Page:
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A large international project identified a set of common genes in mammals that regulate their body size. Some of the genes regulating size studied in 17 populations of cattle were the same as ones that have previously been identified in humans and dogs.

The new results that have been published in the esteemed Nature Genetics journal are based on data of unprecedented size: it included 17 cattle populations. Of these populations, the entire genome of over 58,000 cattle was predicted.

“First, the impact of the differences of entire genomes on animal size was analysed one population at a time. After that, the results were combined by conducting a meta-analysis”, says Johanna Vilkki, research professor at Luke.

The Natural Resources Institute Finland (Luke) participated in the project with a research on the stature of animals that covered the whole genome of the Finnish Ayrshire cattle.

The entire genome of over 58,000 cattle was predicted in an international study. Photo: Janne Lehtinen.

The research identified 163 genomic regions where variance explained at most 14% of body size variance in one population. Most of the regions regulating body size were not found in actual genes but in control regions.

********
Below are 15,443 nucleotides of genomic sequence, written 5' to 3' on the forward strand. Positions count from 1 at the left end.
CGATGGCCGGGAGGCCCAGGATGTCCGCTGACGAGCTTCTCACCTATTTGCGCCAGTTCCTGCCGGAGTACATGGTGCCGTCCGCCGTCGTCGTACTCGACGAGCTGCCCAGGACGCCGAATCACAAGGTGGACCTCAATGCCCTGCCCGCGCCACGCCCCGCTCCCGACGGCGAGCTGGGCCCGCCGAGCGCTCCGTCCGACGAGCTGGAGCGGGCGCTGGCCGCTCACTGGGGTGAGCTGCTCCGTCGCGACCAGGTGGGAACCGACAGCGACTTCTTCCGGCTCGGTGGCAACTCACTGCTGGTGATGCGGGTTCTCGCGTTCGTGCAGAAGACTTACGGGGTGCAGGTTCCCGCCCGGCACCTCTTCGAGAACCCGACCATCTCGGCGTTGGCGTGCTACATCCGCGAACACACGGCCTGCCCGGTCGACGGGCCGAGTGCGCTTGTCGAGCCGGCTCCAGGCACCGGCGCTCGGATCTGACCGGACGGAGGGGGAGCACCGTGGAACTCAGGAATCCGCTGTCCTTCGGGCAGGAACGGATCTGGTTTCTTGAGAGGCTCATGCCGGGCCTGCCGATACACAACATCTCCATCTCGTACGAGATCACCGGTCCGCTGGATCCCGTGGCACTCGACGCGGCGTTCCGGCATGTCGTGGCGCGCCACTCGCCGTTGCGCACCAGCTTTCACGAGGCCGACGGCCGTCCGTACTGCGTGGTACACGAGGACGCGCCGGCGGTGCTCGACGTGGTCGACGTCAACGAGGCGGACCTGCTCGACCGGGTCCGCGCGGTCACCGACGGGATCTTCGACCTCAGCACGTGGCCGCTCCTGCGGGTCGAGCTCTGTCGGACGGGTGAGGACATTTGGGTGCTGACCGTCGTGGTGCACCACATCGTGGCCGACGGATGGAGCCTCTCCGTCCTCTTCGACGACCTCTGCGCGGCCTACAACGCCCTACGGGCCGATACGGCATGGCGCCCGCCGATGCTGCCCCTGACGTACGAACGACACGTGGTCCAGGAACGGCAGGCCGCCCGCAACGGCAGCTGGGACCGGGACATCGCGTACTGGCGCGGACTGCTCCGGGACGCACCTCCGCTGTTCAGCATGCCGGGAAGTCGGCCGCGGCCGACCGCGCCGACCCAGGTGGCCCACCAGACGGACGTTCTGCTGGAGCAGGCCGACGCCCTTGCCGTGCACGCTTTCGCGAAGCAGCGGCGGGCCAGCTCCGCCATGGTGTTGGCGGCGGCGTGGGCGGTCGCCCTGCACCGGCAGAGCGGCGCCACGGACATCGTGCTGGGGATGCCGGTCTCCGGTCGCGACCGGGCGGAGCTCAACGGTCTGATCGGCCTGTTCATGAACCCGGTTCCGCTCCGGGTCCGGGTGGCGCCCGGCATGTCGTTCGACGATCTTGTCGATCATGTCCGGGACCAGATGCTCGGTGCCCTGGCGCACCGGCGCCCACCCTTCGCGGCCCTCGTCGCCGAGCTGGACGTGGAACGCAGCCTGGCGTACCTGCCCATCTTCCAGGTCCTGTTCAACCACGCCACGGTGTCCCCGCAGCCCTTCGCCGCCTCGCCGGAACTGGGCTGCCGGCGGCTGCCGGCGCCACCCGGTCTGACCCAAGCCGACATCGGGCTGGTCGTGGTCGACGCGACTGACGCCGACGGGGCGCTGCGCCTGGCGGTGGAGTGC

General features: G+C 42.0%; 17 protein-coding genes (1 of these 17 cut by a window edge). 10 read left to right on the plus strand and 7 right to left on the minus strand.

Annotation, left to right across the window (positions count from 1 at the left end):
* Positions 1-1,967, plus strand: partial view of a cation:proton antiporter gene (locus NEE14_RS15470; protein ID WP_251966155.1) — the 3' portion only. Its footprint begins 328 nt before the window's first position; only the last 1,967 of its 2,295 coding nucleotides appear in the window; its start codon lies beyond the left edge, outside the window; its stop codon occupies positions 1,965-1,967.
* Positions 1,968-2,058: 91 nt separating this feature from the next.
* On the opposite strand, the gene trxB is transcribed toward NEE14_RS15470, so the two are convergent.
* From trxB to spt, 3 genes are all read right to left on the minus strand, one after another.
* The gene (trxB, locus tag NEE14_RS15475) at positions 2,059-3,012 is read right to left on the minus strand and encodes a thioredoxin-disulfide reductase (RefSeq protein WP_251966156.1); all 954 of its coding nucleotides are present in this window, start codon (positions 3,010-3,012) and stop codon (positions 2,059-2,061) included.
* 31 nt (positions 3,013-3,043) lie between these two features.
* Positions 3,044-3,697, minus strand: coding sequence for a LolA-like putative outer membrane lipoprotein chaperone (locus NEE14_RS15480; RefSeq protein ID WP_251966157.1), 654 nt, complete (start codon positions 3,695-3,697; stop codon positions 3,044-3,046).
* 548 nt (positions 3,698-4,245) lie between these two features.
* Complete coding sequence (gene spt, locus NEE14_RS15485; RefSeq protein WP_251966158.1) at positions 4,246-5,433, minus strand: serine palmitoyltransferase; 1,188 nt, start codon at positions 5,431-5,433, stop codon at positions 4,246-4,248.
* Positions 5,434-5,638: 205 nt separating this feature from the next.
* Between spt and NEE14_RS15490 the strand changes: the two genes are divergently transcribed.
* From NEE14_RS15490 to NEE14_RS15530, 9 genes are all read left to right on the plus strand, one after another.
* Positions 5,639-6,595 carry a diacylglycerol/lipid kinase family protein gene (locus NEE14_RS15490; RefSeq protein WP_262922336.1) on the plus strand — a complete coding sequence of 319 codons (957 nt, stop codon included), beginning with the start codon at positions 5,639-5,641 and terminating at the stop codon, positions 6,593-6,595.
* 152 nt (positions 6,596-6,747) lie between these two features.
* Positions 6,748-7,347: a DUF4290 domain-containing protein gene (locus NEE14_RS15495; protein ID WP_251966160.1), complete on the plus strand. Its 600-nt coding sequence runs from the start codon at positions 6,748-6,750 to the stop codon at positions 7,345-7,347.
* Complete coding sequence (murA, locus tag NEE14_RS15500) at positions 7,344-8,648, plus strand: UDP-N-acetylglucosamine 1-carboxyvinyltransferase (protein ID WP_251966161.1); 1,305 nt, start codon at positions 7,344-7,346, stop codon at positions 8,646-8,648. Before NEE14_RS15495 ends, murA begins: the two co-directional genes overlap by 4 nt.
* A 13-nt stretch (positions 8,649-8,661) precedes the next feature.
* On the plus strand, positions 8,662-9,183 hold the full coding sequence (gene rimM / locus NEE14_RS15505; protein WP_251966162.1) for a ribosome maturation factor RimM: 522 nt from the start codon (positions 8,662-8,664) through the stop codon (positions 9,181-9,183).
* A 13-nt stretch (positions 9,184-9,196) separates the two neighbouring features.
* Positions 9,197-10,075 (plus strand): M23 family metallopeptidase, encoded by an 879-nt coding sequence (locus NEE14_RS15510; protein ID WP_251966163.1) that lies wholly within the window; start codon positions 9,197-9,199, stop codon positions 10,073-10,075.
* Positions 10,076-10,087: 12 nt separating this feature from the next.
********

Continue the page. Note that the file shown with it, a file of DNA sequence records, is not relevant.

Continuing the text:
The research confirms that the size of mammals is a trait regulated by multiple factors and a large set of genes. Previously, it has been suggested that the size of dogs, for example, varies largely due to variants in a small number of genes. These conclusions lead researchers to compare different breeds.

“The study that has just been published analysed dog populations and showed that also the stature of dogs is regulated by a larger set of genes than previously thought”, Vilkki says.

Many of the genes regulating the size of modern cattle originate from the aurochs

The project also evaluated the origin of the alleles that regulate the body size of animals and the time when these alleles were created. This was done by comparing the genome of modern cattle with the genome of the aurochs. Modern cattle are a descendant of the now-extinct aurochs. According to the bone samples found, the aurochs was larger than modern cattle.

“The research showed that many alleles that increase the size of cattle originate from the aurochs, and at least from the time before different cattle breeds were born”, Vilkki says.

After cattle was domesticated, people have chosen smaller animals on purpose so that, for example in the Medieval Period, the cattle’s height at the withers was less than a metre. Later, people started to select larger animals again so that the wither height of some breeds, such as Holstein cattle, has increased by approximately 2mm per year over the past few decades.

“The variance in selecting cattle size may have helped to preserve the ancient size variance in modern cattle.”

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